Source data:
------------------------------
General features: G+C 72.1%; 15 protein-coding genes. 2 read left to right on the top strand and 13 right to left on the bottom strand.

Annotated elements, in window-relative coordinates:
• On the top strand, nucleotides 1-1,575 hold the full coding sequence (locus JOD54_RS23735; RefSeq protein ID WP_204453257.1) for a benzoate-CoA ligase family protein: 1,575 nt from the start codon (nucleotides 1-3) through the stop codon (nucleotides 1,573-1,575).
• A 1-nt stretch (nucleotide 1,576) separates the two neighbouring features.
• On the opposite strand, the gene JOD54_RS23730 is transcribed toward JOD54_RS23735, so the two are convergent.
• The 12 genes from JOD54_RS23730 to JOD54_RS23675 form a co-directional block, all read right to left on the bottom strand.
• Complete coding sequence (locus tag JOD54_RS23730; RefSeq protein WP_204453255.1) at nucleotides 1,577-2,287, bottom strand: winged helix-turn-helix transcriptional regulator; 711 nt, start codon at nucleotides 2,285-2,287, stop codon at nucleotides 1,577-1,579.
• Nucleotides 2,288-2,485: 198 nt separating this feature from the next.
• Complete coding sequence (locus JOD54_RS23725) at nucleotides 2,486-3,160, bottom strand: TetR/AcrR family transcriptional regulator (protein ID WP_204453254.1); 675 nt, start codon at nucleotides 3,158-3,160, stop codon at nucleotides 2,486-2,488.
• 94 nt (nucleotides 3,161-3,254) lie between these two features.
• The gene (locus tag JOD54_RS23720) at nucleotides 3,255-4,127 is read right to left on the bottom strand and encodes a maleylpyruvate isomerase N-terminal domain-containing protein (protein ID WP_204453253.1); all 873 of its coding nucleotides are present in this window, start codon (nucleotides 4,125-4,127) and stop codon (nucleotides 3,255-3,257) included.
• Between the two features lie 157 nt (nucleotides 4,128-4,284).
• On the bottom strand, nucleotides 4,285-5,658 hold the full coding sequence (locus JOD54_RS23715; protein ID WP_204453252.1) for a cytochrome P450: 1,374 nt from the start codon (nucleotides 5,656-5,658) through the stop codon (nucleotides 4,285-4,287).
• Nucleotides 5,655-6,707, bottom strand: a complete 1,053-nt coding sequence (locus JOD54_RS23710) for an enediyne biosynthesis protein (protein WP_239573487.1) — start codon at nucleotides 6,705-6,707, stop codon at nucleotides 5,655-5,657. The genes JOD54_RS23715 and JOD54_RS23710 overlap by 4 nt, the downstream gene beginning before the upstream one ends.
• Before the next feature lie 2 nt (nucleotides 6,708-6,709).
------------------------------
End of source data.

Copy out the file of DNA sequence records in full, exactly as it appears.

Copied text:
General features: G+C 72.1%; 15 protein-coding genes. 2 read left to right on the top strand and 13 right to left on the bottom strand.

Annotated elements, in window-relative coordinates:
• On the top strand, nucleotides 1-1,575 hold the full coding sequence (locus JOD54_RS23735; RefSeq protein ID WP_204453257.1) for a benzoate-CoA ligase family protein: 1,575 nt from the start codon (nucleotides 1-3) through the stop codon (nucleotides 1,573-1,575).
• A 1-nt stretch (nucleotide 1,576) separates the two neighbouring features.
• On the opposite strand, the gene JOD54_RS23730 is transcribed toward JOD54_RS23735, so the two are convergent.
• The 12 genes from JOD54_RS23730 to JOD54_RS23675 form a co-directional block, all read right to left on the bottom strand.
• Complete coding sequence (locus tag JOD54_RS23730; RefSeq protein WP_204453255.1) at nucleotides 1,577-2,287, bottom strand: winged helix-turn-helix transcriptional regulator; 711 nt, start codon at nucleotides 2,285-2,287, stop codon at nucleotides 1,577-1,579.
• Nucleotides 2,288-2,485: 198 nt separating this feature from the next.
• Complete coding sequence (locus JOD54_RS23725) at nucleotides 2,486-3,160, bottom strand: TetR/AcrR family transcriptional regulator (protein ID WP_204453254.1); 675 nt, start codon at nucleotides 3,158-3,160, stop codon at nucleotides 2,486-2,488.
• 94 nt (nucleotides 3,161-3,254) lie between these two features.
• The gene (locus tag JOD54_RS23720) at nucleotides 3,255-4,127 is read right to left on the bottom strand and encodes a maleylpyruvate isomerase N-terminal domain-containing protein (protein ID WP_204453253.1); all 873 of its coding nucleotides are present in this window, start codon (nucleotides 4,125-4,127) and stop codon (nucleotides 3,255-3,257) included.
• Between the two features lie 157 nt (nucleotides 4,128-4,284).
• On the bottom strand, nucleotides 4,285-5,658 hold the full coding sequence (locus JOD54_RS23715; protein ID WP_204453252.1) for a cytochrome P450: 1,374 nt from the start codon (nucleotides 5,656-5,658) through the stop codon (nucleotides 4,285-4,287).
• Nucleotides 5,655-6,707, bottom strand: a complete 1,053-nt coding sequence (locus JOD54_RS23710) for an enediyne biosynthesis protein (protein WP_239573487.1) — start codon at nucleotides 6,705-6,707, stop codon at nucleotides 5,655-5,657. The genes JOD54_RS23715 and JOD54_RS23710 overlap by 4 nt, the downstream gene beginning before the upstream one ends.
• Before the next feature lie 2 nt (nucleotides 6,708-6,709).